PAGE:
DO NOT PARTICIPATE IN THE UNFRUITFUL DEEDS OF DARKNESS: kai me sugkoinoneite (2PPAM) tois ergois tois akarpois tou skotous: (Do not: Eph 5:7; Ge 49:5, 6, 7; Ps 1:1,2; 26:4,5; 94:20,21; Pr 4:14,15; 9:6; Jer 15:17; Ro 16:17; 1Co 5:9, 10, 11; 10:20,21; 2Cor 6:14, 15, 16, 17, 18; 2Th 3:6,14; 1Ti 6:5; 2Ti 3:5; 2Jn 1:10,11; Rev 18:4) (Unfruitful: Pr 1:31; Is 3:10,11; Ro 6:21; Gal 6:8) (Deeds: Ep 4:22; Job 24:13, 14, 15, 16, 17; Jn 3:19, 20, 21; Ro 1:22, 23, 24, 25, 26, 27, 28, 29, 30, 31, 32; 13:12; 1Th 5:7)
Note: All verbs in bold red indicate commands, not suggestions! Also hold mouse pointer over underlined links for pop up of Scripture which stays open and can be copied.
DODGE THE DEEDS OF DARKNESS
Paul had just commanded them "Therefore do not be partakers with them (the sons of disobedience upon whom wrath of God is coming) for you were formerly darkness, but now you are light in the Lord; walk (live, behave, move around in society composed predominantly of darkness and dead souls) as children of light (Eph 5:7, 8)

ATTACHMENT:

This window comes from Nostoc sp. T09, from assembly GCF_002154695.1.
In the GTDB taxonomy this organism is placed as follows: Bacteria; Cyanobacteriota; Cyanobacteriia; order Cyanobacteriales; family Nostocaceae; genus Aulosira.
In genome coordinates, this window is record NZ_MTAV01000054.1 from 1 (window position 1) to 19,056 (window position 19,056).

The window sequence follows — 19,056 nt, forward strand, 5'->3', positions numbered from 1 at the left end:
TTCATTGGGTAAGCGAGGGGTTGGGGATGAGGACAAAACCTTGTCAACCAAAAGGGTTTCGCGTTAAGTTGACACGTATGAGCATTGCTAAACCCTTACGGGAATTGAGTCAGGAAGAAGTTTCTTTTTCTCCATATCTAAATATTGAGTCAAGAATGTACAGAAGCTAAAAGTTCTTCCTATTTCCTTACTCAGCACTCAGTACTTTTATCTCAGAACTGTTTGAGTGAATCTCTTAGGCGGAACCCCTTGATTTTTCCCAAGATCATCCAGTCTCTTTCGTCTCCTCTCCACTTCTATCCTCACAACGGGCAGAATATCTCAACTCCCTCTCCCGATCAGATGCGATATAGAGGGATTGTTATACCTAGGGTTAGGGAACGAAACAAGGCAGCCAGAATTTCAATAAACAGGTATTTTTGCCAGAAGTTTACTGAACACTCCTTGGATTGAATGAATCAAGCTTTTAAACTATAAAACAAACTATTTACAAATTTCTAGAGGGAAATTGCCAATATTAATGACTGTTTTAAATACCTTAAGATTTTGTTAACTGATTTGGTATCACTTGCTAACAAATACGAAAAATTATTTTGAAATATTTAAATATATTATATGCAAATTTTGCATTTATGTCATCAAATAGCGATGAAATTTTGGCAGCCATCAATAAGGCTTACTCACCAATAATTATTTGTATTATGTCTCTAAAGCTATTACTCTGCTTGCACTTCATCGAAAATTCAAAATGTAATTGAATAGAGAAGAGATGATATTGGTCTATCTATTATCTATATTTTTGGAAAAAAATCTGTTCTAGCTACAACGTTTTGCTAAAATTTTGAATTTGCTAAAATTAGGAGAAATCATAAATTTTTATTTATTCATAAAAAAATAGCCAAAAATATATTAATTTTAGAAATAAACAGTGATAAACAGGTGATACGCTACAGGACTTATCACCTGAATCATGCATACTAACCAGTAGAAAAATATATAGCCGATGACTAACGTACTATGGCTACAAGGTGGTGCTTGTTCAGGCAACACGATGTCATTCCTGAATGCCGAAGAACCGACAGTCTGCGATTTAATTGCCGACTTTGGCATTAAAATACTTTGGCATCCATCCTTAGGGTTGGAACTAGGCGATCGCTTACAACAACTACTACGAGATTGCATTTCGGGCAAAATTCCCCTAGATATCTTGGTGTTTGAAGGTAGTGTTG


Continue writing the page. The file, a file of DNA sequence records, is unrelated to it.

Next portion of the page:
This principle of separation of God's people from evil pervades the Old and New Testaments the psalmist writing…
How blessed is the man who does (1) not walk in the counsel of the wicked, (2) Nor stand in the path of sinners, (3) Nor sit in the seat of scoffers! (Note the axiomatic truth = if #'s 1-3 are disobeyed, the attitude and actions in verse 2 will come to fruition. Corollary -- Are you in the Word regularly? If not perhaps you might want to do an inventory of #'s 1-3) But his delight (Not drudgery or duty, but devotion motivated by love for the Writer of the Law) is in the law of the LORD, and in His law he meditates day and night. (See notes Psalm 1:1; 1:2, cp Ps 26:4, 5, Pr 4, 14,15, Jer 15:17)
In one of his most detailed calls to separate from evil and evil people Paul writes…
Do not be bound together (present imperative with negative = stop doing this!) with unbelievers; for what partnership have righteousness and lawlessness, or what fellowship has light with darkness?
15 Or what harmony has Christ with Belial, or what has a believer in common with an unbeliever?
16 Or what agreement has the temple of God with idols? For we are the temple of the living God; just as God said, "I WILL DWELL IN THEM AND WALK AMONG THEM; AND I WILL BE THEIR GOD, AND THEY SHALL BE MY PEOPLE.